The great power of the humanities lies in their capacity to insert us more deeply into our experience and to help us understand the profound challenges and possibilities we encounter there. Understanding of this sort is not always easy or painless, and it raises as many questions as it solves. But it is also profoundly liberating. Without the capacity and appetite to know our own history and to know and apply the principles of liberal democracy, we cannot exercise the rights and duties of free citizens.
NEH and the state humanities councils matter because they symbolize the commitment of our country to its historical and cultural legacies and to the work of democracy. But NEH and the LEH also supply a portion of the resources that are necessary to do this work, in both the academy and in the public sphere.
Since 2006 alone, NEH has made 118 grants totaling more than $14,000,000 to individuals and institutions in Louisiana. These grants have gone to most of the colleges and universities in the state. They provided emergency support to threatened cultural resources and institutions in the wake of Hurricane Katrina, and again in 2016 in response to the floods in twenty-two parishes. They’ve made Louisiana’s extraordinary culture and history available to people in less travelled parts of the state—Bogalusa, Natchitoches, Bunkie, and Thibodaux. They’ve provided critical resources for important cultural institutions—the Louisiana Museum of Indian Culture, the Jackson Barracks Military Museum and Library, the Acadian Heritage and Culture Foundation, the New Orleans Jazz and Heritage Foundation, the Vermilion Parish Library, the Ouachita Parish Public Library, and the Assumption Parish Library. And they’ve brought Louisiana’s amazing musical traditions to Americans everywhere through Nick Spitzer’s extraordinary radio series, American Routes. NEH grants have also enabled Louisiana scholars to do the foundational work that is essential for every kind of humanities activity.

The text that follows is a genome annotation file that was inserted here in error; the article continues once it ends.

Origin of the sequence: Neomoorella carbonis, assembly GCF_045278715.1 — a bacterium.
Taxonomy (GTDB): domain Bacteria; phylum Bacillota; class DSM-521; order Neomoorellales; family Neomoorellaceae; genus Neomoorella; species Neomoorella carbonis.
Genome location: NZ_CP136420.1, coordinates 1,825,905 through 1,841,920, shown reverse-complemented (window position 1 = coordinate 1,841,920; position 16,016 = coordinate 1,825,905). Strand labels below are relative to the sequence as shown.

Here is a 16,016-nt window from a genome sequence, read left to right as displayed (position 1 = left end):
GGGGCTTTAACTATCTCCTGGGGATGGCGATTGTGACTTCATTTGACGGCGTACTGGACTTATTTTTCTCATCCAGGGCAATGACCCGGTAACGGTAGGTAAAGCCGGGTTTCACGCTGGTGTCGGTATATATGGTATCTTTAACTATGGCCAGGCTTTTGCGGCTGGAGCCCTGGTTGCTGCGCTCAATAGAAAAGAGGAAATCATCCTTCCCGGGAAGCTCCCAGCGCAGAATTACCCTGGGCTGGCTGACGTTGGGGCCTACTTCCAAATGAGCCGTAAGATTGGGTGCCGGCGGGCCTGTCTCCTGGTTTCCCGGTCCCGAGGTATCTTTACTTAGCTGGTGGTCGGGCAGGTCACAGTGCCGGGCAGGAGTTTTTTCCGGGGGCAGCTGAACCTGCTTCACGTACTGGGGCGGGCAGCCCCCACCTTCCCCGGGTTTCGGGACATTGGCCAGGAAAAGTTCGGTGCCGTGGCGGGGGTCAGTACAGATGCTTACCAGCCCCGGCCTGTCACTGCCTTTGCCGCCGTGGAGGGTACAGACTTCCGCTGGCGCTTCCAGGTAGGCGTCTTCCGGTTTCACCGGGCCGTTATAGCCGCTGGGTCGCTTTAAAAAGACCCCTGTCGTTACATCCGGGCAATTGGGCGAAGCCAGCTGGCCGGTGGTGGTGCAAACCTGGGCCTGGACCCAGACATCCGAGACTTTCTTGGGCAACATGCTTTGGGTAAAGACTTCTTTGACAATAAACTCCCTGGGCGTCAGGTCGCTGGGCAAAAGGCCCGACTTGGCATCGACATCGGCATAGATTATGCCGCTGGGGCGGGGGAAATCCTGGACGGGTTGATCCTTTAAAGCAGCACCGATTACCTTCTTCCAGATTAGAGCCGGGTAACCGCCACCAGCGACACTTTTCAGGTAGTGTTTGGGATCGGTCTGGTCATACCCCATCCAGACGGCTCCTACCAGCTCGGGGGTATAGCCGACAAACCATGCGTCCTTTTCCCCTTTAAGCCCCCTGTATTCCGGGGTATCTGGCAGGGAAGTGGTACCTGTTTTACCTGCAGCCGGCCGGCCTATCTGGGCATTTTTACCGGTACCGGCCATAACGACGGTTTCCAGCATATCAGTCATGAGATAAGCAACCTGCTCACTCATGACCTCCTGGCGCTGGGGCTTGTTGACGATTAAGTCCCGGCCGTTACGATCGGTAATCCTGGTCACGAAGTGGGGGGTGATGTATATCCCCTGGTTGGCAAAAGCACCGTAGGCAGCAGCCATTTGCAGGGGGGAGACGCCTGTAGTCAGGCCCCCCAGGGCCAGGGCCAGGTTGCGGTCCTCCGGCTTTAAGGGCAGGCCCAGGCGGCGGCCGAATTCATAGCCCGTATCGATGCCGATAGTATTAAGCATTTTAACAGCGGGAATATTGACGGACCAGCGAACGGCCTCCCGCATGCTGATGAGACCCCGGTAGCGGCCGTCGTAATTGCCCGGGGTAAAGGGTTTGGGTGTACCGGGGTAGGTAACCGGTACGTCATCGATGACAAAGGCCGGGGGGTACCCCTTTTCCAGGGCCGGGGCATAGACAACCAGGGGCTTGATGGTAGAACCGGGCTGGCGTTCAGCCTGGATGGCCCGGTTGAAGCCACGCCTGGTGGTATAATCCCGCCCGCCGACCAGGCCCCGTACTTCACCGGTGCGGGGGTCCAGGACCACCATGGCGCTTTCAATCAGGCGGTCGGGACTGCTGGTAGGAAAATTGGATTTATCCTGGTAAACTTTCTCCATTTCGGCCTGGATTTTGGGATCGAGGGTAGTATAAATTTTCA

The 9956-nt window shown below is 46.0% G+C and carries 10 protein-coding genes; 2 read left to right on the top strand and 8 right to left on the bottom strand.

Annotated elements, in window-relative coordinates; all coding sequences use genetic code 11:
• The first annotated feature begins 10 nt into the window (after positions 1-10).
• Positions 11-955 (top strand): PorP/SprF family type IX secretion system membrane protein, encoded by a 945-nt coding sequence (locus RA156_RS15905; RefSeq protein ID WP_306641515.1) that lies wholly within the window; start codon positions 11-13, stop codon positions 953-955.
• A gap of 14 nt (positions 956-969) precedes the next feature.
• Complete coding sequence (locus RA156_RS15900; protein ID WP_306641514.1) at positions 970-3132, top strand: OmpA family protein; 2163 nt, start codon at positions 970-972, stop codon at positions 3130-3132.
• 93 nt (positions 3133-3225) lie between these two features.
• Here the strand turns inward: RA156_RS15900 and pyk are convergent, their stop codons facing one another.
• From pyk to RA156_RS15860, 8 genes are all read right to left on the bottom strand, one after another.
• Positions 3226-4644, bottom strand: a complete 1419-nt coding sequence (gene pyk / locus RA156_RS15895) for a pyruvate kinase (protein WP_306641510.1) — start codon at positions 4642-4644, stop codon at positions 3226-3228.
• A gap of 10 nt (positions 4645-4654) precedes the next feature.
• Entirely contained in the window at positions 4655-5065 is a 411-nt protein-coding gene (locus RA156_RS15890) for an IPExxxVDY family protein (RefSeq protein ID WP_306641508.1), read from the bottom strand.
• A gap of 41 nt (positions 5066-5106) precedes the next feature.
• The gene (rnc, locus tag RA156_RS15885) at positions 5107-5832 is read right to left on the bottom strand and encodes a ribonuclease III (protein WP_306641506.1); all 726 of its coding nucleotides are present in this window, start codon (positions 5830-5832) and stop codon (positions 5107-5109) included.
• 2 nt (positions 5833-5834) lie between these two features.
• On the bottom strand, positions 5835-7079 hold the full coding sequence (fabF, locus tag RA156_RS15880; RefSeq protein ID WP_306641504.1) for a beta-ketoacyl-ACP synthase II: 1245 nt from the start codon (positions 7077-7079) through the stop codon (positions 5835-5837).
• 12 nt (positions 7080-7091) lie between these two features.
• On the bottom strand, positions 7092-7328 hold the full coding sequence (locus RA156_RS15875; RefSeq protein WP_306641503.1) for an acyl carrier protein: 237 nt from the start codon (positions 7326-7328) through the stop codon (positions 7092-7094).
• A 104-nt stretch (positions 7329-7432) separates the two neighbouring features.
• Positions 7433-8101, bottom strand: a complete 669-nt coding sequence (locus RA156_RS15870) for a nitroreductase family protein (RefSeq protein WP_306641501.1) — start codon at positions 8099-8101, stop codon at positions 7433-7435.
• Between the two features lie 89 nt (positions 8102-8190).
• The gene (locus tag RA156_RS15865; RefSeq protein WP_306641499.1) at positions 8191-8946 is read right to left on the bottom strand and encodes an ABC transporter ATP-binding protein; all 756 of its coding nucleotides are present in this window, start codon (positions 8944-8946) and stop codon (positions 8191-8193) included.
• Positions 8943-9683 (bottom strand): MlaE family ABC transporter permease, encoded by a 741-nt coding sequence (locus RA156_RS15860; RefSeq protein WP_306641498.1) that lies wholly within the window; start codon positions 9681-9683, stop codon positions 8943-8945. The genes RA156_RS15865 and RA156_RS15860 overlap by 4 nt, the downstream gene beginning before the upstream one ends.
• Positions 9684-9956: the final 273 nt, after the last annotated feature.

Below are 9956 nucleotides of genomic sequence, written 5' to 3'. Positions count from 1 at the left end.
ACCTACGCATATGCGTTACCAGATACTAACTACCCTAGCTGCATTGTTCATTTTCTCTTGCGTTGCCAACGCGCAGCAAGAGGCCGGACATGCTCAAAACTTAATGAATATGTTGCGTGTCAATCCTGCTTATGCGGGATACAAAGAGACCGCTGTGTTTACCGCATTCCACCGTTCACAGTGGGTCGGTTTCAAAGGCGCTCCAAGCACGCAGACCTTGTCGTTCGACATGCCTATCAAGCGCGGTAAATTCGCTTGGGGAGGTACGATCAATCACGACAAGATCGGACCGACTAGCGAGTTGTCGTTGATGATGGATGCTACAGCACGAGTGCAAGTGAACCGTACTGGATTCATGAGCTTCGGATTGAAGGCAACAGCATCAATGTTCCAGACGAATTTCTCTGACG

The Louisiana Endowment for the Humanities has been an essential partner in NEH’s grant-making, but it is also doing its own extremely important cultural work. The PRIME TIME Family Reading and KnowLouisiana.org programs are wonderful examples of the kind of public humanities initiatives that only a state organization, with deep roots in local communities, can do. LEH stands out among state humanities councils for the breadth and consistently high quality of its programming.
Especially in this time of STEM and shifting educational priorities, the humanities matter more than ever before. And so do the institutions and agencies that support them. As the country engages in the widespread and necessary discussion of the best uses of our public resources, we need to remember that without public memory and a robust and strongly democratic political culture, our republic will be at serious risk. In this sense the humanities are every bit as important to our national security as our military institutions and might. They are the backbone of our history and culture, the guardians of our highest ideals.